The chance of U.S. inflation falling below 1 percent in 2015 is at a five-year high, and the risk of deflation is growing more likely, an analysis of market data released by the Minneapolis Federal Reserve Bank showed.
Federal Reserve policymakers should take such changing market expectations into account when they make policy decisions, Minneapolis Fed President Narayana Kocherlakota and several of the bank's top economists said in a paper published on Tuesday.
"An increase in the market-based probability of an outcome such as deflation could indicate that households consider it as more likely, or it could indicate that the costs associated with deflation have risen," the authors said. "Both of these changes should matter for a policymaker."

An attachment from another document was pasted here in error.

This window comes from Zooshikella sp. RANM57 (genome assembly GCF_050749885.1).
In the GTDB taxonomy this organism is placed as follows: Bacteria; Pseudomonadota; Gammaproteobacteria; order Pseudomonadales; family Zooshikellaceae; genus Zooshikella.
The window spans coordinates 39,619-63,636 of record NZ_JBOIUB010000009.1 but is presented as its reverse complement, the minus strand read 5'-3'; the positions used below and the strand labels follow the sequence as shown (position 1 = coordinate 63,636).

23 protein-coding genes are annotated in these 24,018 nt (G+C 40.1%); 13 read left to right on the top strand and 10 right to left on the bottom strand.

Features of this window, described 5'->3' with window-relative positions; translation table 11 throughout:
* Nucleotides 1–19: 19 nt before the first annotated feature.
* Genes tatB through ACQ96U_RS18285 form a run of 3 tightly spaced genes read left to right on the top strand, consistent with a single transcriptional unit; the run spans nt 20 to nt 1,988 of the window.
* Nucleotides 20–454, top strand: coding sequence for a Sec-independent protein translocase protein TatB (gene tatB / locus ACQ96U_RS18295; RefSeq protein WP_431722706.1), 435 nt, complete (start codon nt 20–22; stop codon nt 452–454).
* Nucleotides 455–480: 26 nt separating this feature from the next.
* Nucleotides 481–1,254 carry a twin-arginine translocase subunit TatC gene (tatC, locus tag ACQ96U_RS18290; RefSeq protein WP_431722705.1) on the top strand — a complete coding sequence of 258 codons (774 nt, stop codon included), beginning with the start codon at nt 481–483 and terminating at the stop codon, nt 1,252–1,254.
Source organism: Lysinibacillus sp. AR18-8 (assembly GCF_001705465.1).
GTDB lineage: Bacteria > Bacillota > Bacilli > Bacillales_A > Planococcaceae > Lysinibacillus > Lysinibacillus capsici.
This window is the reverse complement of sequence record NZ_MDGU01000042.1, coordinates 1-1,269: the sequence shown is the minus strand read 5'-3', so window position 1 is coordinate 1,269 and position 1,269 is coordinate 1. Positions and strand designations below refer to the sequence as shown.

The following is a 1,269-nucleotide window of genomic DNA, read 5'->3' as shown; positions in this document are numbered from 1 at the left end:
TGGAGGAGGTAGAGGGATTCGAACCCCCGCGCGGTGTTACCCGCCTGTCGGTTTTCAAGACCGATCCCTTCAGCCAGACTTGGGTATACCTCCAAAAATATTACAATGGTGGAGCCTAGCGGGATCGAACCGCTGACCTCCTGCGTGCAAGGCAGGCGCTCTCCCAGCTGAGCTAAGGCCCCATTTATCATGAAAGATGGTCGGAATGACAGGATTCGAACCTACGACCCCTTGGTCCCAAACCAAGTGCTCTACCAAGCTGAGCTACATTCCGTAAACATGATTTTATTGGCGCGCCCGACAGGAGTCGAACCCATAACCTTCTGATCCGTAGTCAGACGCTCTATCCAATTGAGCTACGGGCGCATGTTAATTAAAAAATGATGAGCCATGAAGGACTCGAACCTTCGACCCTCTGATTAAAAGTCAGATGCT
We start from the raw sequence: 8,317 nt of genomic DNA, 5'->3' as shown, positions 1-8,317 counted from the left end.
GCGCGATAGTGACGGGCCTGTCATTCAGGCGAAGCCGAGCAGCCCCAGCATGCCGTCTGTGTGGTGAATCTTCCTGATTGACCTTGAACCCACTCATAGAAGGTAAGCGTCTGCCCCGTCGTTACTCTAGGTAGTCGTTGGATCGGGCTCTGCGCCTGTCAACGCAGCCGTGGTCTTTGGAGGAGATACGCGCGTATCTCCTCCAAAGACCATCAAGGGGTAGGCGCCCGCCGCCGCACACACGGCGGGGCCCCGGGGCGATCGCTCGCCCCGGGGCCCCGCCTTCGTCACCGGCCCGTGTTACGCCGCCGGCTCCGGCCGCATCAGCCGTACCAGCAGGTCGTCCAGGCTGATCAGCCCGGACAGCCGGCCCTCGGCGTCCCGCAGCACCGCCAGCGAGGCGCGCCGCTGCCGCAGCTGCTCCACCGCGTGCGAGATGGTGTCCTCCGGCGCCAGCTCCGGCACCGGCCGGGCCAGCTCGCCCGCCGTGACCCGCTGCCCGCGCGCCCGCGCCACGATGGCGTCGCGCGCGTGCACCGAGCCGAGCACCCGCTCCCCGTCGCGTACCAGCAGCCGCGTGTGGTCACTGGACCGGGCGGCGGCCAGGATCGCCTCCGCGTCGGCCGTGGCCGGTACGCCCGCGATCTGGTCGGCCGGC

The Fed earlier this month effectively took the opposite view, downplaying falling market-based measures of future inflation and laying the groundwork for raising interest rates next year.
Kocherlakota dissented, arguing that the Fed should respond more forcefully to a weakening inflation outlook. The paper published Tuesday provides some of the theoretical backdrop for that view. Inflation has averaged 1.5 percent for the past several years.
In an analysis also published on the Minneapolis Fed website, researchers analyzed options pricing and found that the market probability for inflation falling below 1 percent for the next year stands at 72 percent, a five-year high.
The chance of deflation, meanwhile, has risen to a "meaningful" 29 percent, according to the analysis.
The Fed targets 2-percent inflation, a goal it has not met in several years, and Fed officials say the recent decline in oil prices will put further downward pressure on inflation next year.